Does this benchmark make sense?

Discussion in 'Ruby' started by Farhad Farzaneh, May 31, 2007.

  1. Hello,

    I was playing around with some Ruby features and benchmarked the
    following, showing that making a class call using "self.method" is
    faster than doing the same using "Classname.method". Doesn't make much
    sense to me, but I'm not much of a benchmarker, so am hoping someone
    will comment on this.


    require 'benchmark'

    class VarEval
    @@t=10

    def self.t
    @@t
    end

    def t
    @@t
    end

    def self.time
    n=5_000_000
    Benchmark.bm do |x|
    x.report("direct") { n.times { VarEval.t } }
    x.report("send") { n.times { VarEval.send:)t) } }
    x.report("eval") { n.times { eval("@@#{'t'}") } }
    end
    end

    def self.time2
    n=5_000_000
    Benchmark.bm do |x|
    x.report("direct") { n.times { self.t } }
    x.report("send") { n.times { self.send:)t) } }
    x.report("eval") { n.times { eval("@@#{'t'}") } }
    end
    end


    def time
    n=5_000_000
    Benchmark.bm do |x|
    x.report("direct") { n.times { self.class.t } }
    x.report("send") { n.times { self.class.send:)t) } }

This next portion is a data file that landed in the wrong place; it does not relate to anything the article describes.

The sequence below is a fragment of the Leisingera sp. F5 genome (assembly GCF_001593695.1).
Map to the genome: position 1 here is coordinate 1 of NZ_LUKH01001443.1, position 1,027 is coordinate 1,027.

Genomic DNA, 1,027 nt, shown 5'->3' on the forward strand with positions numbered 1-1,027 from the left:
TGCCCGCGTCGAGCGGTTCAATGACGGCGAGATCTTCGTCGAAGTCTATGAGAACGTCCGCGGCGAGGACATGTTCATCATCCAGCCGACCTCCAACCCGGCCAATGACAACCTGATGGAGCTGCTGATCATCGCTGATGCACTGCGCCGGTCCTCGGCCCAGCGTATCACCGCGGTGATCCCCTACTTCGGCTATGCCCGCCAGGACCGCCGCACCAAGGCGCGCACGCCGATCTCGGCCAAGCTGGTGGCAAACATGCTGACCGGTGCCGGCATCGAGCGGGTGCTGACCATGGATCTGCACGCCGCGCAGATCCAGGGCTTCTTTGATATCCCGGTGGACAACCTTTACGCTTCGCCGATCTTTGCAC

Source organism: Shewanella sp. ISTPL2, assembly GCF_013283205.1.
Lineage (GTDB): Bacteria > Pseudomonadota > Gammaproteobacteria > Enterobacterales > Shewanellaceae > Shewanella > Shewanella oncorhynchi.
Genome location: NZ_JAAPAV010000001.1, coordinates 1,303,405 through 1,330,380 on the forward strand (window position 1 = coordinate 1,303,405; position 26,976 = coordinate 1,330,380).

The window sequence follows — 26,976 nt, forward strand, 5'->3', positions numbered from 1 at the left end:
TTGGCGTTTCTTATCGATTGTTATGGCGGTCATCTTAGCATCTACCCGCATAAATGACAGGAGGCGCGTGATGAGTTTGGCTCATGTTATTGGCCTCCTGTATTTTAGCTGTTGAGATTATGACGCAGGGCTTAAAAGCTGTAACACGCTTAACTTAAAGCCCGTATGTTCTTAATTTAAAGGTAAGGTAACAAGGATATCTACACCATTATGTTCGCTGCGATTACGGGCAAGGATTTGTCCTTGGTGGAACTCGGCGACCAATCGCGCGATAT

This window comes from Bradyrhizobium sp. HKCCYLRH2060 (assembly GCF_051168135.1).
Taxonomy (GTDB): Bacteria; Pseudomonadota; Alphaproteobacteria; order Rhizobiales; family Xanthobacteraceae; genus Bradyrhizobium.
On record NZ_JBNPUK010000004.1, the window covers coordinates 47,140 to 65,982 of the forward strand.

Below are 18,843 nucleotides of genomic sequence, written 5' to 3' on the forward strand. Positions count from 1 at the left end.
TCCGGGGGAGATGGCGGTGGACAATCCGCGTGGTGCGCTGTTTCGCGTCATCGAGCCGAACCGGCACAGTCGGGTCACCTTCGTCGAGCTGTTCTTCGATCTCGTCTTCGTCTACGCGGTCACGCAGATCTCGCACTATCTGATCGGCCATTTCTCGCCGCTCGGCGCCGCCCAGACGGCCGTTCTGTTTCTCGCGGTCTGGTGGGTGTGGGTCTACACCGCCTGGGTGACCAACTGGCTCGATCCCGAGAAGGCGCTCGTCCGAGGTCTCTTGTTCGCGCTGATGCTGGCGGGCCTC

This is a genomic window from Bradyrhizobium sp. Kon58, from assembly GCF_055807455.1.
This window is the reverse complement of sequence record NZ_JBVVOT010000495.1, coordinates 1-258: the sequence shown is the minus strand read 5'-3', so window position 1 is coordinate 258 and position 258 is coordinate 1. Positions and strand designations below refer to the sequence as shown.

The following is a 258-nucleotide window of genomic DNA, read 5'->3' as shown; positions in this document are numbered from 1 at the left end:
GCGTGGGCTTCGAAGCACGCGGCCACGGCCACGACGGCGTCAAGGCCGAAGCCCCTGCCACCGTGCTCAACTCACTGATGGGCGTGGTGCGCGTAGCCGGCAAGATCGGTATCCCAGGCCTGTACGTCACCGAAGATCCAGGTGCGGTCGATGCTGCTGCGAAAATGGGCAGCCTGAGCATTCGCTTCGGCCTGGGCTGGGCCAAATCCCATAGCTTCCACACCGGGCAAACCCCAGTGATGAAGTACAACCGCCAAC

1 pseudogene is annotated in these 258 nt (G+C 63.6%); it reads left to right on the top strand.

x.report("eval") { n.times { eval("@@#{'t'}") } }
    end
    end

    def sanity
    puts "self.t=",self.t
    puts "self.class.t=",self.class.t
    puts %w{eval("@@#{'t'}")},eval("@@#{'t'}")
    end

    def self.sanity
    puts "self.t=",self.t
    puts "VarEval.t=",VarEval.t
    puts %w{eval("@@#{'t'}")},eval("@@#{'t'}")
    end

    end

    # VarEval.sanity
    # VarEval.new.sanity
    VarEval.time
    VarEval.time2
    VarEval.new.time

    # RESULTS in ORDER for
    # VarEval.time
    # VarEval.time2
    # VarEval.new.time
    # 5_000_000 tries
    # user system total real
    # direct 2.230000 0.010000 2.240000 ( 2.313980)
    # send 2.830000 0.020000 2.850000 ( 2.919039)
    # eval 11.440000 0.050000 11.490000 ( 11.667510)
    # user system total real
    # direct 1.880000 0.010000 1.890000 ( 1.900675)
    # send 2.460000 0.010000 2.470000 ( 2.509326)
    # eval 11.440000 0.050000 11.490000 ( 11.688772)
    # user system total real
    # direct 2.360000 0.010000 2.370000 ( 2.395637)
    # send 2.970000 0.010000 2.980000 ( 3.011359)
    # eval 11.460000 0.050000 11.510000 ( 11.651057)

    --
    Posted via http://www.ruby-forum.com/.
     
    Farhad Farzaneh, May 31, 2007
    #1
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  2. On Thu, May 31, 2007 at 08:12:34AM +0900, Farhad Farzaneh wrote:
    > I was playing around with some Ruby features and benchmarked the
    > following, showing that making a class call using "self.method" is
    > faster than doing the same using "Classname.method".


    By a tiny margin:

    [self.x]
    > # user system total real
    > # direct 2.230000 0.010000 2.240000 ( 2.313980)
    > # send 2.830000 0.020000 2.850000 ( 2.919039)
    > # eval 11.440000 0.050000 11.490000 ( 11.667510)

    ...
    [Klassname.x]
    > # user system total real
    > # direct 2.360000 0.010000 2.370000 ( 2.395637)